About half an hour before the president sent a series of tweets announcing that “the United States Government will not accept or allow Transgender individuals to serve in any capacity in the U.S. Military,” the New York Times’ archive account tweeted its original story about Truman’s executive order.
″[President Truman] said that men in uniform should have ‘equality of treatment and opportunity’ without regard to race, color, religion or national origin,” the story read.
Though black people have fought in every conflict in American history, it wasn’t until Truman signed the order on July 26, 1948 ― a few years shy of the civil rights movement ― that they fought in the same troops as white soldiers and were given opportunities to rise in the ranks.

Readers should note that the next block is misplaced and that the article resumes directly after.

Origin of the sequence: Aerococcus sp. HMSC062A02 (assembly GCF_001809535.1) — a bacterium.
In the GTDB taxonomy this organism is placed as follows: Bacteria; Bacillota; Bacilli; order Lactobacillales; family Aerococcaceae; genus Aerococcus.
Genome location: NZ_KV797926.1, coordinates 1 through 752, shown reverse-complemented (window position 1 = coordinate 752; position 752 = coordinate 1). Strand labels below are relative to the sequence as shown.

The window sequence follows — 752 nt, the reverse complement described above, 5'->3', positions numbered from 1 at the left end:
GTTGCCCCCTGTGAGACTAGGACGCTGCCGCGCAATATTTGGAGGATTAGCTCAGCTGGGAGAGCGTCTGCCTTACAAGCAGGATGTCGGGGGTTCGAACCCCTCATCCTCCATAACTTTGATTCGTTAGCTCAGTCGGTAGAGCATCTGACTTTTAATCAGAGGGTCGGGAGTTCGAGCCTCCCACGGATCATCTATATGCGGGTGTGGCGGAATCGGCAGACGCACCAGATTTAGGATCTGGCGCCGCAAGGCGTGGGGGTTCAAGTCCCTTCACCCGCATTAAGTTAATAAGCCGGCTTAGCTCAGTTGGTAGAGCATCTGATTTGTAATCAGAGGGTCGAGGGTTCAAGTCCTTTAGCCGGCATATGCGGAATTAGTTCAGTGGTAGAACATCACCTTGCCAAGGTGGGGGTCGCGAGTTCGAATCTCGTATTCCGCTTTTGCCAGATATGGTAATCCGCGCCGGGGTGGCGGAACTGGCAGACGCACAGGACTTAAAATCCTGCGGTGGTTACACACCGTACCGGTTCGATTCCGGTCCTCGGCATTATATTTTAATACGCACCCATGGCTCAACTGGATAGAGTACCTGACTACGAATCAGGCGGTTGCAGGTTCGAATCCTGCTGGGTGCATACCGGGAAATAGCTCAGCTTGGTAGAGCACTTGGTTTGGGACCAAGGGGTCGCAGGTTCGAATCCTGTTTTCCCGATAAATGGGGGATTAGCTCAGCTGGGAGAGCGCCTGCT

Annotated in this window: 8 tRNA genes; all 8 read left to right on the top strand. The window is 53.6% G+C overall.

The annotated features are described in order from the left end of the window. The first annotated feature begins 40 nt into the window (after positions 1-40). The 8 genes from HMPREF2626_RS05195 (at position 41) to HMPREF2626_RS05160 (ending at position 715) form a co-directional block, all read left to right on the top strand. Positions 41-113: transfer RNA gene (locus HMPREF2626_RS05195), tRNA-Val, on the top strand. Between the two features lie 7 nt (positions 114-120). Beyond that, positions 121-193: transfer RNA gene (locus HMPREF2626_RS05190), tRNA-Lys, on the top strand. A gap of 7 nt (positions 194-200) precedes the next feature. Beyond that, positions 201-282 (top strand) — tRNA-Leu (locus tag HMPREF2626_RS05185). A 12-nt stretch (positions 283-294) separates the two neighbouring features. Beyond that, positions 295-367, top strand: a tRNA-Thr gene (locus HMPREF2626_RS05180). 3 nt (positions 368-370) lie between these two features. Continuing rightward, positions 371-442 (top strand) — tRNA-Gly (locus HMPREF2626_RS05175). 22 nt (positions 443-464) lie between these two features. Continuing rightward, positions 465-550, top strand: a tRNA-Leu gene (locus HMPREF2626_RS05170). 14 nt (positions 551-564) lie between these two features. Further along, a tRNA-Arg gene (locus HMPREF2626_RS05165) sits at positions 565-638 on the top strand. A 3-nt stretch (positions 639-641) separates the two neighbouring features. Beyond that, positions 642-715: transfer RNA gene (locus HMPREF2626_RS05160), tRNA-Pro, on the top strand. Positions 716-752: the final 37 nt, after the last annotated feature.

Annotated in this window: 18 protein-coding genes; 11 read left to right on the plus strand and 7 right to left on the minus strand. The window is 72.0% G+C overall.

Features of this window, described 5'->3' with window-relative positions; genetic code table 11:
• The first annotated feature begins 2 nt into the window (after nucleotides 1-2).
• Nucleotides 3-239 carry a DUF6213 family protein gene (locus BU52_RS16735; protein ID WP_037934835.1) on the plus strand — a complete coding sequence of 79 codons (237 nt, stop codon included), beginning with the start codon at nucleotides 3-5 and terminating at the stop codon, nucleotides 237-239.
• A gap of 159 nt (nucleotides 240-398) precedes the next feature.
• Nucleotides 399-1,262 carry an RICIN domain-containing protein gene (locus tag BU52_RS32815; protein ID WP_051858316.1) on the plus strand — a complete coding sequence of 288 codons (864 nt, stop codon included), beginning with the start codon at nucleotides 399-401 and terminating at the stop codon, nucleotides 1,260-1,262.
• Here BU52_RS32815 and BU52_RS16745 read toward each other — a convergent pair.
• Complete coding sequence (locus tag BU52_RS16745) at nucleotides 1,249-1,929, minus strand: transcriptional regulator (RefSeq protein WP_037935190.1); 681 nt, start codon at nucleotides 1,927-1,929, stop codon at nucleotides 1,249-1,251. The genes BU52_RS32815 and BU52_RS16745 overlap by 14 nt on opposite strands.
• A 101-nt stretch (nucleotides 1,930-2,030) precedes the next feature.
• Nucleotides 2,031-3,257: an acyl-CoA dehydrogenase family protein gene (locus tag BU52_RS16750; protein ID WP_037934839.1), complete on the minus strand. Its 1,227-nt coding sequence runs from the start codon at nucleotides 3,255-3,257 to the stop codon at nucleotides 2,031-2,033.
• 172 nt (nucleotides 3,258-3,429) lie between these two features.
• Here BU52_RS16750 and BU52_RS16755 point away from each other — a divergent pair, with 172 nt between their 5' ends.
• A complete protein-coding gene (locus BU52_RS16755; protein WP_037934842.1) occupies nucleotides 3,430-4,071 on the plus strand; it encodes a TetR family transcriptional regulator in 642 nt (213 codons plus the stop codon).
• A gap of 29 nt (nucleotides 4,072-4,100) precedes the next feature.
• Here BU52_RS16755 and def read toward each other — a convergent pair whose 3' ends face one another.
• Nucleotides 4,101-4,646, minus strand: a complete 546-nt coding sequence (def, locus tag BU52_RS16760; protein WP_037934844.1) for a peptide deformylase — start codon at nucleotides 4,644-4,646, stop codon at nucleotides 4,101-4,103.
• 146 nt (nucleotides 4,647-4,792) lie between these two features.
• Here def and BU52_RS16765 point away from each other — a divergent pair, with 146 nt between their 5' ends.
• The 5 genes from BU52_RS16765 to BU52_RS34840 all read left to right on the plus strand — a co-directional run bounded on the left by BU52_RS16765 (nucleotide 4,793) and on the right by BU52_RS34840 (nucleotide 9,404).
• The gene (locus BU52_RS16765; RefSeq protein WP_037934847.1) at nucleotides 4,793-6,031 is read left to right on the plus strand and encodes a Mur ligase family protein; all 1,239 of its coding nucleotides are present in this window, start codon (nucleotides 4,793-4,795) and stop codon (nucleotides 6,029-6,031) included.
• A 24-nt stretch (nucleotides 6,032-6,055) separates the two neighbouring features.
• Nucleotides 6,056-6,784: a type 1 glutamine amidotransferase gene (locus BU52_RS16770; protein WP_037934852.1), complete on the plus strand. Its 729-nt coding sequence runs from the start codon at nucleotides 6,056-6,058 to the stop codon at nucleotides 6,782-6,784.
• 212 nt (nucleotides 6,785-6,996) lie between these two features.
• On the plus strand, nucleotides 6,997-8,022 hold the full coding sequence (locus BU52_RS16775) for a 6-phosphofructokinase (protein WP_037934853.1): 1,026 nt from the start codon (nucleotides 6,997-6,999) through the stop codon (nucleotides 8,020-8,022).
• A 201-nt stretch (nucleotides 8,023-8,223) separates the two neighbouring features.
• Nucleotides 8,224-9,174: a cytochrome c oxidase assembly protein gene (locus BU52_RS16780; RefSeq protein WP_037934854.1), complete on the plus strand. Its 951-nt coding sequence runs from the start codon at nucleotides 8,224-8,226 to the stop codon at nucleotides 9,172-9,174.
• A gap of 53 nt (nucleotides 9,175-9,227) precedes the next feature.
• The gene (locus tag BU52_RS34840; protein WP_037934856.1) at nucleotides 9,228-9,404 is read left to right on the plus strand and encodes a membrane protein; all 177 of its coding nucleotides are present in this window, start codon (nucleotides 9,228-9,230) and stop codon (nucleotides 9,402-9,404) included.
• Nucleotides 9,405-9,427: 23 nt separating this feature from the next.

On that same day, Truman signed a second executive order to end racial bias in federal jobs, too. “Similarly, he decreed that ‘merit and fitness’ should be the only application for a government job,” the Times wrote, “and that the head of each department ‘shall be personally responsible for an effective program to insure that fair employment policies are fully observed in all personnel actions within his department.’”
Truman’s order became a catalyst for changing the way black people and others from marginalized groups were treated in the armed forces.
Now juxtapose this anti-discrimination order with Trump’s tweets:
Though the U.S. military has had its fair share of modern-day issues with discriminatory practices, Trump’s move is a major step backward, especially since transgender service members have only been allowed to openly serve since 2016.
So much for progress.